"Nah, I can always tell," he laughed. My non-Jewishness, he went on to explain, was noticeable because it was a novelty; evidently the vast majority of Tea for Two's patrons, in the five months since a couple of fellow ex-Brooklynites opened the small, easily overlooked café, have been "New York tourists, who found us because they follow the dietary laws." Tea for Two is kosher.
Since kosher restaurant prices tend to be relatively high, and religious restrictions take priority over taste, I generally don't tend to seek out such places myself. But Tea for Two's menu looked interesting, not just for a kosher café but for any café.
It was, at least what I tried -- which was neither the big food (full entrées of stuff like ziti and salmon teriyaki) nor the pizzas, both so noncaféish that they seemed clearly aimed at folks who can't take advantage of the neighborhood's two exquisite wood-oven pizzerias. But some light bites more suited to the luncheonette setting were not just the usual: a tuna wrap tastier than most because of spicy sauce as well as mayo; a variation on the usual plate of smoked salmon, substituting gravlax with capers and a terrific honey mustard sauce; and, from the list of eight salads, a surprise called "health salad" -- like the standard Jewish deli mix of sugary vinegared cabbage, carrots, and bell peppers, but here mesclun topped with generous amounts of fresh strawberries and mangoes, dried cranberries, and walnuts, with an appealingly sweet/tangy yogurt-based strawberry dressing.
What I'd go back for, though, were the sushi rolls, far more imaginative than those at Epicure just half a block away -- and I say this as Epi's most loyal fan. The Atlantic, for instance, was the sort of tropical fusion maki one would expect from a glam "nouvelle sushi" spot like Sushi Samba, not a little luncheonette: tuna, avocado, and mango. The Valentine contained a combination I've often talked traditional sushi bars into making for me, because it's a terrific mix of rich smoothness and crunch, but usually not on the menu: salmon and yellowtail plus avocado and cucumber. The yellowtail actually could've been better (it didn't taste bad, but was too soft and fairly flavorless, like defrosted fish), but the salmon was lovely marbled stuff, and the rolls came topped with alternately red or green-dyed tobiko "caviar" -- most festive.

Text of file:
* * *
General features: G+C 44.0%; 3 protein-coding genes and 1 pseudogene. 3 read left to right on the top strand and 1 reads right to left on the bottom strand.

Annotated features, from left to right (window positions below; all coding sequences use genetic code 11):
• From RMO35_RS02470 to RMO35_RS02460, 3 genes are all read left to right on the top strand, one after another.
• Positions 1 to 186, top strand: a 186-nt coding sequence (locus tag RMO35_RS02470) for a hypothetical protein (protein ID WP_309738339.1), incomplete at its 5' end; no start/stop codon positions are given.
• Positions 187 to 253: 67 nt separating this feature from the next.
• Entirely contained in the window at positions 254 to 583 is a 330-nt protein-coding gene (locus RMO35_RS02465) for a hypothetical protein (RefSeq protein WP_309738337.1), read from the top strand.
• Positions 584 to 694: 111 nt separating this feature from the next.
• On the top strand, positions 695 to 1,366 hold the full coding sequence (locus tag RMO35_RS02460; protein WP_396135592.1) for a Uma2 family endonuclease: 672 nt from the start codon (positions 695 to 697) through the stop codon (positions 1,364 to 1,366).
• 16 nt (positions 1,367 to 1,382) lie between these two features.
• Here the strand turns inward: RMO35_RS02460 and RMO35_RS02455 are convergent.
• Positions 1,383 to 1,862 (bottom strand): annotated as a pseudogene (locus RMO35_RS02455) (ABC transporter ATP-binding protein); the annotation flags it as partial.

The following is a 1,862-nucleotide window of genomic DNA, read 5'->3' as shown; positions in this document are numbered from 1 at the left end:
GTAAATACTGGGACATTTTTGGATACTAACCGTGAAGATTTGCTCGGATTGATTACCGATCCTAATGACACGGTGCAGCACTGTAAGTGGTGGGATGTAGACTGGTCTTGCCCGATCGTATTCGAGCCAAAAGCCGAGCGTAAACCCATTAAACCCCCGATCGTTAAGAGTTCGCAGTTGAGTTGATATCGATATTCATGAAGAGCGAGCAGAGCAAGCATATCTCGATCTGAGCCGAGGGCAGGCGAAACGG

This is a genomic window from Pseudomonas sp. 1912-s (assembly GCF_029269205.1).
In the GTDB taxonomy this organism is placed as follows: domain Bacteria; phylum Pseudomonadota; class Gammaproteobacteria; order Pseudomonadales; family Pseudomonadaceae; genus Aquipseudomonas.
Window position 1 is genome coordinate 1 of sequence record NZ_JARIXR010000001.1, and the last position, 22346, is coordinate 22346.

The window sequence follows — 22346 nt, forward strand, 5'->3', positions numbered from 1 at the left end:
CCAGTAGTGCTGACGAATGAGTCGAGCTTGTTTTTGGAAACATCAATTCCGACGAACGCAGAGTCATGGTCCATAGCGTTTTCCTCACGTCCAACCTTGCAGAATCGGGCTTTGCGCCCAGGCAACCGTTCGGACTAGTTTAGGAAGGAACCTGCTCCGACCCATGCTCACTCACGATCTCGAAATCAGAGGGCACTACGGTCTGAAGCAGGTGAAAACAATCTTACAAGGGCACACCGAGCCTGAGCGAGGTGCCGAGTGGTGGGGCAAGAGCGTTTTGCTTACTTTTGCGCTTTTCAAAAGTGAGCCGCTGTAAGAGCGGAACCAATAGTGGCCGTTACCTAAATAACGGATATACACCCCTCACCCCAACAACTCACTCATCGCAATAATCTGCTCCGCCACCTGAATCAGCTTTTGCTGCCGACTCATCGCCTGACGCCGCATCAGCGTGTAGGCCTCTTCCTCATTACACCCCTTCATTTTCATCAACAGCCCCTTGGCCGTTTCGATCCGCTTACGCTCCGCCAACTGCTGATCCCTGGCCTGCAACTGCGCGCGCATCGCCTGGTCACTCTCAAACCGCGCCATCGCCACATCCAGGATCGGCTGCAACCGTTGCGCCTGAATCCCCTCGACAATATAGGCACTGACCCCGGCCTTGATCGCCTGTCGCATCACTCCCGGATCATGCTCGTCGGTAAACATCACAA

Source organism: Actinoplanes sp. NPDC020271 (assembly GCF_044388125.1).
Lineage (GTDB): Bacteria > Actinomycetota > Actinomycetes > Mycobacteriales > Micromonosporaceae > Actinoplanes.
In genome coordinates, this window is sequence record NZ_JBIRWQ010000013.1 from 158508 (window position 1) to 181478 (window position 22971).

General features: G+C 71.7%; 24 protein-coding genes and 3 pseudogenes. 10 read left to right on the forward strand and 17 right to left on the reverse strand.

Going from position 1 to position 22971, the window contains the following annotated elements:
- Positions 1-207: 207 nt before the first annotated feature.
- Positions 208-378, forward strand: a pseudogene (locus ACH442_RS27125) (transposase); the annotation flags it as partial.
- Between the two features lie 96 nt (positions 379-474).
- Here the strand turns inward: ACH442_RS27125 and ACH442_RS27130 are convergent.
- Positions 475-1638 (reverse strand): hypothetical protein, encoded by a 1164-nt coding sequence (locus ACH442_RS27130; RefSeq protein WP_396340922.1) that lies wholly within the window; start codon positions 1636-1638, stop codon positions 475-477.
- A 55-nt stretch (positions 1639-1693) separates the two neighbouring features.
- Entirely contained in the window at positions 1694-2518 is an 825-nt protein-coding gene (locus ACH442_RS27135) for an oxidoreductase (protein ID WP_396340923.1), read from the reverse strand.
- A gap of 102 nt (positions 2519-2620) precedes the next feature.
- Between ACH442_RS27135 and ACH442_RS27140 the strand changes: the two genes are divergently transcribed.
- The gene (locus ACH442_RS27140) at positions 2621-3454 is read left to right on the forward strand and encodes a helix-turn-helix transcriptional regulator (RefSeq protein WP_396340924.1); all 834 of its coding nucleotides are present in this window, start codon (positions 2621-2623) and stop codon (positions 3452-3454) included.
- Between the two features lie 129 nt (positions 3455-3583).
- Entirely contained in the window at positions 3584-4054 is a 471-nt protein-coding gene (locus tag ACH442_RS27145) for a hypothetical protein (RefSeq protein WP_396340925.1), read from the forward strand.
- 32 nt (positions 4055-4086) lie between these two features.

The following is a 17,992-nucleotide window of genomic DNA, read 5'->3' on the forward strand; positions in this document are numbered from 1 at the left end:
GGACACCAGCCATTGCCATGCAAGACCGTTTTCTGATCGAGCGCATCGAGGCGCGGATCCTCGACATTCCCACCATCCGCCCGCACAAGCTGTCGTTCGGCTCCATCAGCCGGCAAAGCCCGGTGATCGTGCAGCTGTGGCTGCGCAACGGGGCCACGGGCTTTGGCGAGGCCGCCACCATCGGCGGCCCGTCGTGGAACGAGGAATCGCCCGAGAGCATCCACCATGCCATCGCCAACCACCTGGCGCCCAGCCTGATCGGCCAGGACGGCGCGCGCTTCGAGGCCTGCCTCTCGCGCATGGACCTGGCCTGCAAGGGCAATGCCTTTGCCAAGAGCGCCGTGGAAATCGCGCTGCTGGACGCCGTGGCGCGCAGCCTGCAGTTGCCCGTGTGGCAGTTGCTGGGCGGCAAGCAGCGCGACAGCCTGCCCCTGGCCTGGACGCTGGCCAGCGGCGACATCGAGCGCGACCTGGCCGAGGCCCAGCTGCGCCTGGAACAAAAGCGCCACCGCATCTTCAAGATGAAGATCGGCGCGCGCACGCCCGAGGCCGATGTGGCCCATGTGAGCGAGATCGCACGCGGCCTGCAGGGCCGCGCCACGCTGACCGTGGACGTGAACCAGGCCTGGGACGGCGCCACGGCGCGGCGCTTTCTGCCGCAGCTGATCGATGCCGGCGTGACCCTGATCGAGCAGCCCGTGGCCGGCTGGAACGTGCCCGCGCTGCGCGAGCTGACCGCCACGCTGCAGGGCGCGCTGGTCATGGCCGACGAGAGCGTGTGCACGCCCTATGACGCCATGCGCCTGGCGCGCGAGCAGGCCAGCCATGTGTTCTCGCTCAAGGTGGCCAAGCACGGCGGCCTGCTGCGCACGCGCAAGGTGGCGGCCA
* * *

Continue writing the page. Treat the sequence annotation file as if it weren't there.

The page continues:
Because religious laws prohibit shellfish or scaleless fish, Tea uses usual imitation crab plus more unusual faux shrimp and eel. I can't report on the "shrimp" since it was left out of my order, but the "eel," while not as unctuous as the real thing, had a meaty character, similar to much drier deli kippered salmon; it didn't make for a great nigiri but worked well in a Deep Sea maki combined with cucumbers plus some odder ingredients: mushroom, deep-fried shallot slivers, and an atypically fruity, rather than teriyaki-like, eel sauce.
Even weirder and better was a "chef's special" seaweedless El Bow roll: sizable bits of salmon plus shallots, jalapeños, shiso leaf, scallion, and fresh mozzarella, baked and then generously drizzled with three sauces (eel, chili, and Japanese mayo). The roll's cooked just briefly so the salmon's still rare, and the mozzarella melts into a topping similar to preserved tofu but tastier.
One more surprise: Though the room is cheerful, it's really more lunch counter/diner than café -- but there's a hidden, hedged-in courtyard out back that more closely matches the mod mood of the food.